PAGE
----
Iceage's 2011 debut, New Brigade, traversed post-punk, goth, and hardcore in just over 24 minutes, taking its influence from not just seminal punk acts like Wire, but the post-punk bands that defined the mid 2000s like Bloc Party. The Danish foursome's follow-up, You're Nothing, provides another solid 12 tracks of loud, bleak teenage ennui, but with a comparative lack of genre diversity.
While frontman Elias Rønnenfelt's lyrics were hardly decipherable on New Brigade, the choice to isolate his voice in the mix on You're Nothing's one-two punch opening, "Ecstasy" and "Coalition," is a striking contrast. The former track's disco backbeat allows the band to adapt a loose-to-controlled (and back to loose again) dynamic, sounding darker and louder than ever. On "Coalition," Rønnenfelt describes sex as an act of war; he apparently views sex as aggressively as he and his band play their music, a disturbing conceit that effectively casts Iceage as exemplary portrayers of teenage anxiety and dread.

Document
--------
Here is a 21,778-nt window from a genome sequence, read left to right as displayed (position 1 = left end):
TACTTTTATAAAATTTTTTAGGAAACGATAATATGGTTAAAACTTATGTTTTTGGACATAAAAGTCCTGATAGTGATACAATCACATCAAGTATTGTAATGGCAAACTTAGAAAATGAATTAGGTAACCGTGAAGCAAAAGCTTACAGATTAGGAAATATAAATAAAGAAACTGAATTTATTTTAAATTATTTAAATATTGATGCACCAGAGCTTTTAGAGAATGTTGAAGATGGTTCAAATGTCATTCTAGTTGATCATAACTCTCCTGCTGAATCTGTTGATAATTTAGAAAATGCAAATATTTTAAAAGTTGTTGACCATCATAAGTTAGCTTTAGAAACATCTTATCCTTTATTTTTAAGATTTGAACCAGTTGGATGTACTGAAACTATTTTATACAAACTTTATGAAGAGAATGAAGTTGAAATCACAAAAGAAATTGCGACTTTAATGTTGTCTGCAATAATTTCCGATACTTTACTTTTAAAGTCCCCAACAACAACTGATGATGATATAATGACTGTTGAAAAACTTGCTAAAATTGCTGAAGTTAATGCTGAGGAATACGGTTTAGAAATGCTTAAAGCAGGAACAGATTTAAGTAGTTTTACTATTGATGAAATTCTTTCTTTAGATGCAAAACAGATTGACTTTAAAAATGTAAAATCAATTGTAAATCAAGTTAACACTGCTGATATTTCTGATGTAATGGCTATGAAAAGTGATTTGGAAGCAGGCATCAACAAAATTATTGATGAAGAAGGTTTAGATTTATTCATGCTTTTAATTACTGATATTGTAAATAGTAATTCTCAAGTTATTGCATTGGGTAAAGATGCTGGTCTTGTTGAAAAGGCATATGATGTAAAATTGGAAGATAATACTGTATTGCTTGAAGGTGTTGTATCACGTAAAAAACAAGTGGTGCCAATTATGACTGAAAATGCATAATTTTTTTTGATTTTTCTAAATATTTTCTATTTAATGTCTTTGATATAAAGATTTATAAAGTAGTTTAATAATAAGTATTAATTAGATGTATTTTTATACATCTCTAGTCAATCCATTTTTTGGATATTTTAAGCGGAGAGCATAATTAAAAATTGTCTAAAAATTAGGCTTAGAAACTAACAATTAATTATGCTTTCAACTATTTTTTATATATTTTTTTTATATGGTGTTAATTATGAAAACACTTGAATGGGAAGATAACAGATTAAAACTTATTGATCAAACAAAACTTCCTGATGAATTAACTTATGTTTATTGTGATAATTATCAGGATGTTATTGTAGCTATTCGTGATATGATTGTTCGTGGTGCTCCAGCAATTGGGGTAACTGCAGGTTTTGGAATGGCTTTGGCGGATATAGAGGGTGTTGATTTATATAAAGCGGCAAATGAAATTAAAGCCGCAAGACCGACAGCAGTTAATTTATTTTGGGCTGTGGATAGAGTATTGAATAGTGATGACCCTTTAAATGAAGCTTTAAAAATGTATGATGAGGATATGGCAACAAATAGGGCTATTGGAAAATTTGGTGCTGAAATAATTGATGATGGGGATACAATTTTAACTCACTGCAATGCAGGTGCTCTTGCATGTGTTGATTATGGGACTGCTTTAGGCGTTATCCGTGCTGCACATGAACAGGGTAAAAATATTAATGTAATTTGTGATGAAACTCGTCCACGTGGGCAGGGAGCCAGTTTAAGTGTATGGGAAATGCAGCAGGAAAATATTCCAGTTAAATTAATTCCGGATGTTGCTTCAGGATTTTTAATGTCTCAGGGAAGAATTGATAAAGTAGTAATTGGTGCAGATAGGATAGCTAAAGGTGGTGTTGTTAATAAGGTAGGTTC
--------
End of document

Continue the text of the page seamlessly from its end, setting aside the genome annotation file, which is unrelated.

The rest of You're Nothing, however, suffers from major-chord sludge, as the songs are indistinguishable from one another. There's nothing like the treble-heavy, nervous post-punk guitars of "Broken Bone" or the Ramones-style, bouncy pop of "You're Blessed." Even "Morals," which begins with a slow, militaristic guitar riff coupled with piano and a surprisingly emotive Rønnenfelt, morphs into yet another fast-paced song trying to sound too loose and apathetic. "Where's your morals?" screams Rønnenfelt; ironic or genuine, the idea of acknowledging the existence of morals is a new development for these nihilists. Unfortunately, the constant accusatory use of "you," including the album's title, pits Iceage against everyone else. Instead of a thrilling, us-against-the-world punk mentality, it feels like the band is only making music for their own sake.